- The two scales coincide (i.e., 77(p) = p) if the expectation principle holds, but not otherwise.
- The authors turn now to discuss the salient properties of the weighting function 7r, which relates decision weights to stated probabilities.
- The pattern of preferences in Problems 7 and 7', however, suggests that subadditivity need not hold for large values of p.
- Note that in Problem 14, people prefer what is in effect a lottery ticket over the expected value of that ticket.
- A similar quantum of doubt could impose an upper limit on any decision weight that is less than unity.
- The following example, due to Zeckhauser, illustrates the hypothesized nonlinearity of ir.
- Most people feel that they would be willing to pay much more for a reduction of the probability of death from 1/6 to zero than for a reduction from 4/6 to 3/6.
- Because prospect theory has been proposed as a model of choice, the inconsistency of bids and choices implies that the measurement of values and decision weights should be based on choices between specified prospects rather than on bids or other production tasks.
- In the final section the authors show how prospect theory accounts for observed attitudes toward risk, discuss alternative representations of choice problems induced by shifts of reference point, and sketch several extensions of the present treatment.
- Expected utility theory is violated in the above manner, therefore, whenever the v-ratio of the two outcomes is bounded by the respective 7r-ratios.
- The same analysis applies to other violations of the substitution axiom, both in the positive and in the negative domain.
- The authors next prove that the preference for regular insurance over probabilistic insurance, observed in Problem 9, follows from prospect theory-provided the probability of loss is overweighted.
- This analysis restricts risk seeking in the domain of gains and risk aversion in the domain of losses to small probabilities, where overweighting is expected to hold.
- In prospect theory, the overweighting of small probabilities favors both gambling and insurance, while the S-shaped value function tends to inhibit both behaviors.
- A comprehensive theory of insurance behavior should consider, in addition to pure attitudes toward uncertainty and money, such factors as the value of security, social norms of prudence, the aversiveness of a large number of small payments spread over time, information and misinformation regarding probabilities and outcomes, and many others.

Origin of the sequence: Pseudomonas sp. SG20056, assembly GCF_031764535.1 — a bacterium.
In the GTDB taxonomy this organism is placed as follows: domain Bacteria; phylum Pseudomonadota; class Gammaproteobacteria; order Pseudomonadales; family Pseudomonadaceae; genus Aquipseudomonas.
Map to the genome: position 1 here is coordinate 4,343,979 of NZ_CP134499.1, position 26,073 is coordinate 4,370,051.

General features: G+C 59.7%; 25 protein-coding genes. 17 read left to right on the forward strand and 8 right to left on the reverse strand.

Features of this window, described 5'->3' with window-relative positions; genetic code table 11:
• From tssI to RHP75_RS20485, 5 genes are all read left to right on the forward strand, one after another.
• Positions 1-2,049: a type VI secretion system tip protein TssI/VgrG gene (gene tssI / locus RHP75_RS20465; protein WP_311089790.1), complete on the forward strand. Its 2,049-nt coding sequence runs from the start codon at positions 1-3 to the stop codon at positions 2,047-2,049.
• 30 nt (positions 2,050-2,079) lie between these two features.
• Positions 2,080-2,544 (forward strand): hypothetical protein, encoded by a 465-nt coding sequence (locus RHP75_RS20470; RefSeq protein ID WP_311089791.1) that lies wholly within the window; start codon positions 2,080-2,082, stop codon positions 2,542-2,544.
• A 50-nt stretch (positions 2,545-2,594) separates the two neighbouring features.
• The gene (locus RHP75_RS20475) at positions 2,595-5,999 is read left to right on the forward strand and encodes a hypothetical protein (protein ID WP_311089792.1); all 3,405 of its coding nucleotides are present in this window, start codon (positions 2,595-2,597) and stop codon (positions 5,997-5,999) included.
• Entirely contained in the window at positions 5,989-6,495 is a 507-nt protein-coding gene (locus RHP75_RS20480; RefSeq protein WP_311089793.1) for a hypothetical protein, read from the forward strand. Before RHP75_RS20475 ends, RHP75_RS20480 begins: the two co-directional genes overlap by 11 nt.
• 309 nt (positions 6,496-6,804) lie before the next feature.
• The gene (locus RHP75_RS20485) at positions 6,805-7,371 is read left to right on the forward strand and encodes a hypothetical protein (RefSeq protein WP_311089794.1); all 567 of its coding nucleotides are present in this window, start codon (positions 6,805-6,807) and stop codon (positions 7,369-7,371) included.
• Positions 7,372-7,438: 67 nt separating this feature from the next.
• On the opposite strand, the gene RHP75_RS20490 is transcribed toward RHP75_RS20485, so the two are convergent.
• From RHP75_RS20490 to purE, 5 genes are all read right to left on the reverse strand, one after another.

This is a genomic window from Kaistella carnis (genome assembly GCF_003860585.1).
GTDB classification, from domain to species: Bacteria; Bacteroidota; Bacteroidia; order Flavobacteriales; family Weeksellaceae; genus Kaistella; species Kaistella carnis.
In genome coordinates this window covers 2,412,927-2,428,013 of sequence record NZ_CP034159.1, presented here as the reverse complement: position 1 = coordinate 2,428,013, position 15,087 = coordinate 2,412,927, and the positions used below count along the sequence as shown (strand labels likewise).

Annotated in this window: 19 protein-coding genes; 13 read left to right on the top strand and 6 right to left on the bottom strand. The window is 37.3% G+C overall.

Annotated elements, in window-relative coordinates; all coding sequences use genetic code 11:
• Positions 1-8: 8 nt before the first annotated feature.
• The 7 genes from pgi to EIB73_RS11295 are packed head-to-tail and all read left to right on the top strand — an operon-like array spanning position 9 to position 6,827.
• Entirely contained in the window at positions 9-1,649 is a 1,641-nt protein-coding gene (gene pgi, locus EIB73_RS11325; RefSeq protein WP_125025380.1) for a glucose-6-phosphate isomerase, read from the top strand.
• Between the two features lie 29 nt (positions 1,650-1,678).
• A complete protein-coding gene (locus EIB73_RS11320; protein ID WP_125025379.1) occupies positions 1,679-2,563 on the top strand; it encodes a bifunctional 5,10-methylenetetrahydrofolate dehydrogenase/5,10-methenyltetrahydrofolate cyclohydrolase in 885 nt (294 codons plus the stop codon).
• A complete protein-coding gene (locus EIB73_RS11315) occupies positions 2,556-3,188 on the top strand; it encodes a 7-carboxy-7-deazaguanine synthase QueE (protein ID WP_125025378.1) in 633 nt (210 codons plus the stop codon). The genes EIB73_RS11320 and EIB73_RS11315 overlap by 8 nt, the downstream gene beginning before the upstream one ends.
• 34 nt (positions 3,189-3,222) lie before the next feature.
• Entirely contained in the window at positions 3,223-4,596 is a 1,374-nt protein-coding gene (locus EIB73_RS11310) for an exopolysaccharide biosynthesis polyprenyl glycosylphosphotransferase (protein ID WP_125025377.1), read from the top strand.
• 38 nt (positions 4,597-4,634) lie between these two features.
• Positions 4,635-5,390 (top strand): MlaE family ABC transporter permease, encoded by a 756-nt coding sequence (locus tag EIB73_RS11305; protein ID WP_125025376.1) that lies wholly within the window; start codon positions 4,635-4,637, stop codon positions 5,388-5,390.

- Some effects of these variables could be described within the present framework, e.g., as changes of reference point, transformations of the value function, or manipulations of probabilities or decision weights.
Shifts of Reference
- So far in this paper, gains and losses were defined by the amounts of money that are obtained or paid when a prospect is played, and the reference point was taken to be the status quo, or one's current assets.
- The well known observation  that the tendency to bet on long shots increases in the course of the betting day provides some support for the hypothesis that a failure to adapt to losses or to attain an expected gain induces risk seeking.
- The preceding argument entails that insurance is likely to be more attractive in the former representation than in the latter.
- Another important case of a shift of reference point arises when a person formulates his decision problem in terms of final assets, as advocated in decision analysis, rather than in terms of gains and losses, as people usually do.
- If this hypothesis is correct, the decision to pay 10 for (1,000, .0 1), for example, is no longer equivalent to the decision to accept the gamble (990, .01; -10, .99).
- Some generalizations are immediate; others require further development.
- When the number of outcomes is large, however, additional editing operations may be invoked to simplify evaluation.
- The manner in which complex options, e.g., compound prospects, are reduced to simpler ones is yet to be investigated.
- The theory is readily applicable to choices involving other attributes, e.g., quality of life or the number of lives that could be lost or saved as a consequence of a policy decision.
- In such situations, decision weights must be attached to particular events rather than to stated probabilities, but they are expected to exhibit the essential properties that were ascribed to the weighting function.
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Cites background from "Prospect theory: an analysis of dec..."
...Such ideas are found both in theories of satisficing (Simon 1955) and in prospect theory (Kahneman and Tversky 1979)....
Cites methods from "Prospect theory: an analysis of dec..."
...By relying on the works of Kahneman and Tversky (1979), MacCrimmon and Wehrung (1986), and March and Shapira (1987), the organizational researcher can measure risk preference more easily and realistically....
"Prospect theory: an analysis of dec..." refers methods in this paper